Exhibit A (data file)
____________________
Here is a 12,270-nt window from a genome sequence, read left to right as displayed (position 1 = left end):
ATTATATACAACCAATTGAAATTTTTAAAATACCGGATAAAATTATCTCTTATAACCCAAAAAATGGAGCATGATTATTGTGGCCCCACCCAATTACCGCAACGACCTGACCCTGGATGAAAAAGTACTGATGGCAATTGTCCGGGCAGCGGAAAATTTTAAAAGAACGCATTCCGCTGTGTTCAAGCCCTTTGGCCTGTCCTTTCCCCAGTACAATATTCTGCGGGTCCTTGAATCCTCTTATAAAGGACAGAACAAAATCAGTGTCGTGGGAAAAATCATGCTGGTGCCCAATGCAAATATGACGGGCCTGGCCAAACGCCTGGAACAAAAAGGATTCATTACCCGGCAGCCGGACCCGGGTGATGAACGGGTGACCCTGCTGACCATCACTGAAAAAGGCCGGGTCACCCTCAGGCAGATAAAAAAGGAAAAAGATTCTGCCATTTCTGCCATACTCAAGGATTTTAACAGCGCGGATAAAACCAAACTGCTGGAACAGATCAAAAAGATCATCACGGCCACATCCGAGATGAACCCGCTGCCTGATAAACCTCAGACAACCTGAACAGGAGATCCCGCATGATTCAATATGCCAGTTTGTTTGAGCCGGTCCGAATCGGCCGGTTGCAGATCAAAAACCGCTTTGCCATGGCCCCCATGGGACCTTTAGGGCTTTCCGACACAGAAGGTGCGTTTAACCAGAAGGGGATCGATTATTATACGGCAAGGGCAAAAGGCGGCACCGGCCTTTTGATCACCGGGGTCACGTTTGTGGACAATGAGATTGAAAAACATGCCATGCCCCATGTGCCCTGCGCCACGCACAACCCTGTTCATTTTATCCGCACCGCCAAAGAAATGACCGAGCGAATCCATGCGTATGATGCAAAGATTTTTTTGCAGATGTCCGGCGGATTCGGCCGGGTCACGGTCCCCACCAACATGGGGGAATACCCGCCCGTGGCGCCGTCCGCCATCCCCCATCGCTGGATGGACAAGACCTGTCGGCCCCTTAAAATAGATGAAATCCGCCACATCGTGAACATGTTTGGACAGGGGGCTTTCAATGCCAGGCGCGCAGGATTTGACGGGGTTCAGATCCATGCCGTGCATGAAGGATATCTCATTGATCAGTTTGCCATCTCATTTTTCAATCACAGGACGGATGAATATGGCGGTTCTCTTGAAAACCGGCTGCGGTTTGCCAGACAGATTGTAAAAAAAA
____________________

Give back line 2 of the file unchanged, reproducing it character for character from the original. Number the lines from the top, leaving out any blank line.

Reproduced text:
ATTATATACAACCAATTGAAATTTTTAAAATACCGGATAAAATTATCTCTTATAACCCAAAAAATGGAGCATGATTATTGTGGCCCCACCCAATTACCGCAACGACCTGACCCTGGATGAAAAAGTACTGATGGCAATTGTCCGGGCAGCGGAAAATTTTAAAAGAACGCATTCCGCTGTGTTCAAGCCCTTTGGCCTGTCCTTTCCCCAGTACAATATTCTGCGGGTCCTTGAATCCTCTTATAAAGGACAGAACAAAATCAGTGTCGTGGGAAAAATCATGCTGGTGCCCAATGCAAATATGACGGGCCTGGCCAAACGCCTGGAACAAAAAGGATTCATTACCCGGCAGCCGGACCCGGGTGATGAACGGGTGACCCTGCTGACCATCACTGAAAAAGGCCGGGTCACCCTCAGGCAGATAAAAAAGGAAAAAGATTCTGCCATTTCTGCCATACTCAAGGATTTTAACAGCGCGGATAAAACCAAACTGCTGGAACAGATCAAAAAGATCATCACGGCCACATCCGAGATGAACCCGCTGCCTGATAAACCTCAGACAACCTGAACAGGAGATCCCGCATGATTCAATATGCCAGTTTGTTTGAGCCGGTCCGAATCGGCCGGTTGCAGATCAAAAACCGCTTTGCCATGGCCCCCATGGGACCTTTAGGGCTTTCCGACACAGAAGGTGCGTTTAACCAGAAGGGGATCGATTATTATACGGCAAGGGCAAAAGGCGGCACCGGCCTTTTGATCACCGGGGTCACGTTTGTGGACAATGAGATTGAAAAACATGCCATGCCCCATGTGCCCTGCGCCACGCACAACCCTGTTCATTTTATCCGCACCGCCAAAGAAATGACCGAGCGAATCCATGCGTATGATGCAAAGATTTTTTTGCAGATGTCCGGCGGATTCGGCCGGGTCACGGTCCCCACCAACATGGGGGAATACCCGCCCGTGGCGCCGTCCGCCATCCCCCATCGCTGGATGGACAAGACCTGTCGGCCCCTTAAAATAGATGAAATCCGCCACATCGTGAACATGTTTGGACAGGGGGCTTTCAATGCCAGGCGCGCAGGATTTGACGGGGTTCAGATCCATGCCGTGCATGAAGGATATCTCATTGATCAGTTTGCCATCTCATTTTTCAATCACAGGACGGATGAATATGGCGGTTCTCTTGAAAACCGGCTGCGGTTTGCCAGACAGATTGTAAAAAAAA